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What is Auditory Processing Disorder?

Some children may have difficulty understanding what they hear. Although another person might hear the difference in the language, the child doesn't. Their ears do not interpret the sounds the same way another individual might. These children have something called Auditory Processing Disorder.

What is Auditory Processing Disorder?

Auditory Processing Disorder, or APD for short, is a condition that affects about 5% of children. With this disorder, children have normal hearing but often are not able to distinguish sounds. This becomes problematic with language, as the child cannot differentiate between the different sounds. The child may become confused as they cannot hear the difference between words such as there or where. It is important to note that APD is not hearing loss, but rather difficulty processing what is heard.

What Are Potential Symptoms of APD?

APD offers a wide variety of symptoms. Children may display some or all of these:

Difficulty following directions
A child may have trouble following multiple directions at once. They may forget the sequence of the directions or not understand.

Difficulty understanding and responding to questions
APD can make understanding and response difficult. Because the child is not able to differentiate the sounds, they may ask the individual to repeat themselves or take a while to respond.

Mixing sounds in a phrase (such as aminal instead of animal)
Auditory discrimination is the key to language learning. A child with APD may frequently mix up the order of sounds in a word.

Difficulty communicating
APD causes processing to take longer. A child with this condition may not want to communicate or be difficult to communicate with due to difficulty processing spoken language.

Difficulty discerning background noise from important sounds or conversations
This symptom can make school difficult. In a room without background noise, a child may be able to understand and differentiate sounds. However, background noise may make it significantly more difficult.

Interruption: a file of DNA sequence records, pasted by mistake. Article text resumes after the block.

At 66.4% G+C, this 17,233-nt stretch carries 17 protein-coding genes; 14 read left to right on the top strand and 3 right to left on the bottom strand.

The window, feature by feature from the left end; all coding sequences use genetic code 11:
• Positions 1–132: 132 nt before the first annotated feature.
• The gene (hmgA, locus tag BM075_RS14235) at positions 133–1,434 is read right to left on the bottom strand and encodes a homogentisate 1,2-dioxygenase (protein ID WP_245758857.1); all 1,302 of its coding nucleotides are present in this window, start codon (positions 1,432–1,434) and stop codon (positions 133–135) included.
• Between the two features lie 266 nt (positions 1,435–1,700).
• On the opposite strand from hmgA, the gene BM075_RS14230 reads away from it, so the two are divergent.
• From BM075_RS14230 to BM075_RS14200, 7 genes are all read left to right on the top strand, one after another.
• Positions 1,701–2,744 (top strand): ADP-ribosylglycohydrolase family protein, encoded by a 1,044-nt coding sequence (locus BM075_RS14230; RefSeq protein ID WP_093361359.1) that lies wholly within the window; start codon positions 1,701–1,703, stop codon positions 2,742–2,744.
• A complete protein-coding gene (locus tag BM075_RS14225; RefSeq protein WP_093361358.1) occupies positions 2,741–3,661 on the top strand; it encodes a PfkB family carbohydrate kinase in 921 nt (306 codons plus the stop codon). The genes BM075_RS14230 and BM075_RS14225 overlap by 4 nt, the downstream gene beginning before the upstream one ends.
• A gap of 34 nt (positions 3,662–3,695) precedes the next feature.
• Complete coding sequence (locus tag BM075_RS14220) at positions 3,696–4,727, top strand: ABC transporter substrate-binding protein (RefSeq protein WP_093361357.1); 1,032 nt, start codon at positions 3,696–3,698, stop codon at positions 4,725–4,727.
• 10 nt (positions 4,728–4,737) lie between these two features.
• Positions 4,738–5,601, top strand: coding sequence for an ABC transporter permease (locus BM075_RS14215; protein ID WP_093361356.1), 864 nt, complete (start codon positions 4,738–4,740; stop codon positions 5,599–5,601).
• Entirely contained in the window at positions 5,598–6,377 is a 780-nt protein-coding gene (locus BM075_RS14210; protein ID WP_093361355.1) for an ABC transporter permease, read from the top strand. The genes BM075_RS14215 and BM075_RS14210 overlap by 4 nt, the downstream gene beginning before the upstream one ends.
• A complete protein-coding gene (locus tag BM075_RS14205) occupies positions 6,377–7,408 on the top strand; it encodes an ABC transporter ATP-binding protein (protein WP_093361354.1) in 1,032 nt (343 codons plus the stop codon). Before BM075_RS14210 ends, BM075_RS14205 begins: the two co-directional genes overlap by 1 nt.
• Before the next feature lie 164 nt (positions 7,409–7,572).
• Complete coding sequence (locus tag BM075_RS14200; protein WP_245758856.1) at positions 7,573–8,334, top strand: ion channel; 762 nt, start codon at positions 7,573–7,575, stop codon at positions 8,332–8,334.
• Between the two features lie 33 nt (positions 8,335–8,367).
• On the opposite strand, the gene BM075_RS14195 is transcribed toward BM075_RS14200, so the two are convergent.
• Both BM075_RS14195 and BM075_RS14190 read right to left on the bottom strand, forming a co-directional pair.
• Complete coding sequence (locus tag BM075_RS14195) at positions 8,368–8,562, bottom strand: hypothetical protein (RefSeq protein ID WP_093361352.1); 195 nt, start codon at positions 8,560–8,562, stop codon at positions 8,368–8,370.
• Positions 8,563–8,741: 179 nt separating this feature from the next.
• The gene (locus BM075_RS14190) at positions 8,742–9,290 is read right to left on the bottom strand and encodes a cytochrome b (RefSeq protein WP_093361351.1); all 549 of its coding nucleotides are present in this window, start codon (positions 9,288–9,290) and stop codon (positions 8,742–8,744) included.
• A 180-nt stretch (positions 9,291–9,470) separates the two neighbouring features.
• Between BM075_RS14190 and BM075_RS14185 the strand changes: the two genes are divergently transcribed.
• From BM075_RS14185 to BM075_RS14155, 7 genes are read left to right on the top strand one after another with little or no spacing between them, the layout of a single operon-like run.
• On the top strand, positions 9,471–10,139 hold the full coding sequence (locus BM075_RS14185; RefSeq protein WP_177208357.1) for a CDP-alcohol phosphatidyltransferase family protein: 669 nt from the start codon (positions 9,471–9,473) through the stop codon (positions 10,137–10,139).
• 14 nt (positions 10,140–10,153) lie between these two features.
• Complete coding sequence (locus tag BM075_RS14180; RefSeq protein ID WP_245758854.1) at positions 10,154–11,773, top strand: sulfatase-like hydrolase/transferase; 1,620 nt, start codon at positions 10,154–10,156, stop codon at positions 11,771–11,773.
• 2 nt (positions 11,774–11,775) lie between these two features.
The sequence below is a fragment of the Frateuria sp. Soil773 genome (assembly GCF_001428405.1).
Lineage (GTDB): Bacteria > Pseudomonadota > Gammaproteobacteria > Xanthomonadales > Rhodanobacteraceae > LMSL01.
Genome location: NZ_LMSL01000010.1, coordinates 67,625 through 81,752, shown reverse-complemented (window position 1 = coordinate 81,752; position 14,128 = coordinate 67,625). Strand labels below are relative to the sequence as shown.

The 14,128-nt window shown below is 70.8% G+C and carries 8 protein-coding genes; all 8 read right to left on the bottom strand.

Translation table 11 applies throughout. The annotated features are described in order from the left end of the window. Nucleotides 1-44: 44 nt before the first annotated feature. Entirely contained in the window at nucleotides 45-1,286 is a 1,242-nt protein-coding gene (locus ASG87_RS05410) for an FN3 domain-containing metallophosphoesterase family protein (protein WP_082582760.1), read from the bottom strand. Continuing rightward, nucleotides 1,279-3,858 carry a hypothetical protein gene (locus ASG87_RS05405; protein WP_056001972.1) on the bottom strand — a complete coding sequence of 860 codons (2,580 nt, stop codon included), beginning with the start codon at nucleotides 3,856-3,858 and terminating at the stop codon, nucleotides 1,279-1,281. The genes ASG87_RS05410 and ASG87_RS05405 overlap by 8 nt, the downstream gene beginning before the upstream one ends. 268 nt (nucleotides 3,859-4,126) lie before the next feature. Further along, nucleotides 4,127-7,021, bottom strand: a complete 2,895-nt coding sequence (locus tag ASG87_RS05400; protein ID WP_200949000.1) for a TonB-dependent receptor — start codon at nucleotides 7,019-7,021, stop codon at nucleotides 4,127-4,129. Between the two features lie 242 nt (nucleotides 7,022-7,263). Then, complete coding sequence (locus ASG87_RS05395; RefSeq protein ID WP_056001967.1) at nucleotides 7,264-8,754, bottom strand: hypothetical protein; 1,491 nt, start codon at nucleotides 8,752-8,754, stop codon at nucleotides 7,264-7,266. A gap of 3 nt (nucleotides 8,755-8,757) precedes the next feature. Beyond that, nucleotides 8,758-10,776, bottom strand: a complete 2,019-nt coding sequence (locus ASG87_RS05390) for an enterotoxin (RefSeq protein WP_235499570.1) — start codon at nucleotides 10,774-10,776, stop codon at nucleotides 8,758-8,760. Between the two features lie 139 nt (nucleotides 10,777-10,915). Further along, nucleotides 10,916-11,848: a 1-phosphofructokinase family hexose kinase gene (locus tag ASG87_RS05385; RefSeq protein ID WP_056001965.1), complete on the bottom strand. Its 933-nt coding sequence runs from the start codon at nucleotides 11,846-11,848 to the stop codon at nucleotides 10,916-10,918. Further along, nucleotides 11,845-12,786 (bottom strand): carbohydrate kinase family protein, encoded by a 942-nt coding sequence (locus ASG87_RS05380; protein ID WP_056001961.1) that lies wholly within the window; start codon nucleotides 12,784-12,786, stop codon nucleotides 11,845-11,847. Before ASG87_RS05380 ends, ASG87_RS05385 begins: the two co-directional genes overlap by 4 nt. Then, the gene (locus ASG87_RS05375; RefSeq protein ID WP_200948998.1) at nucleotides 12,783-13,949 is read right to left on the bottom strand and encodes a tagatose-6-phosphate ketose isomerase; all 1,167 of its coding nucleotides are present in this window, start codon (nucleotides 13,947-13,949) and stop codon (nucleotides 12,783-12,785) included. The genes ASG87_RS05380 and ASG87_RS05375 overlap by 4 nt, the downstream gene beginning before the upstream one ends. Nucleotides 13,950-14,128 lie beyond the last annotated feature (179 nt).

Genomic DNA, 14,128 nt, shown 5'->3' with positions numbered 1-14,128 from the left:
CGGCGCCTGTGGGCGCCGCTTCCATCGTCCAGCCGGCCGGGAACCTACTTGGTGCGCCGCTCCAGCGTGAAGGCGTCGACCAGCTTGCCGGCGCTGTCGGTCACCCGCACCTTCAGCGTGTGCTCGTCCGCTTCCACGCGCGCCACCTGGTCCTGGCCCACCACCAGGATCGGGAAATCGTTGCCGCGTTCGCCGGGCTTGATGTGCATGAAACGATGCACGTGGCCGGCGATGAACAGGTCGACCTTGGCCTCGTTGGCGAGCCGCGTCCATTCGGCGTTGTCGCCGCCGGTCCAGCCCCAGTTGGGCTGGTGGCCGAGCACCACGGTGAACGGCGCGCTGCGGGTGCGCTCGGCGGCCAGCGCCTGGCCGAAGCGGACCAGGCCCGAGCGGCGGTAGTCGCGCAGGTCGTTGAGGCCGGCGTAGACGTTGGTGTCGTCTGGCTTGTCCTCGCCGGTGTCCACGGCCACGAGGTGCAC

Poor Auditory Memory
Auditory memory is the ability an individual has to remember sounds or things they hear. Children may have a hard time remembering simple songs or rhymes.

How to Help

There are many different options for children with APD. Children continue to develop their auditory system until they are 15. This means that they still have the chance to develop many of the skills they may have trouble with. The sooner a child is diagnosed with APD, the less likely it is to impact their performance in school.

A speech-language therapist can help a child differentiate sounds. The therapist can also help them develop good communication skills despite their condition.

It is important to let the child's teacher know about his/her condition and what hearing care the child may need. Have the student sit close to the front where they can hear clearer and encourage the teacher to write on the board. Be sure the teacher understands that the student does not have hearing loss, but rather cannot process the information.

Auditory Processing Disorder does not mean that a child cannot learn or succeed. With proper hearing care and early diagnosis, steps can be taken to ensure the child has the best chance at success. Children with APD can still be massively successful with the right support system.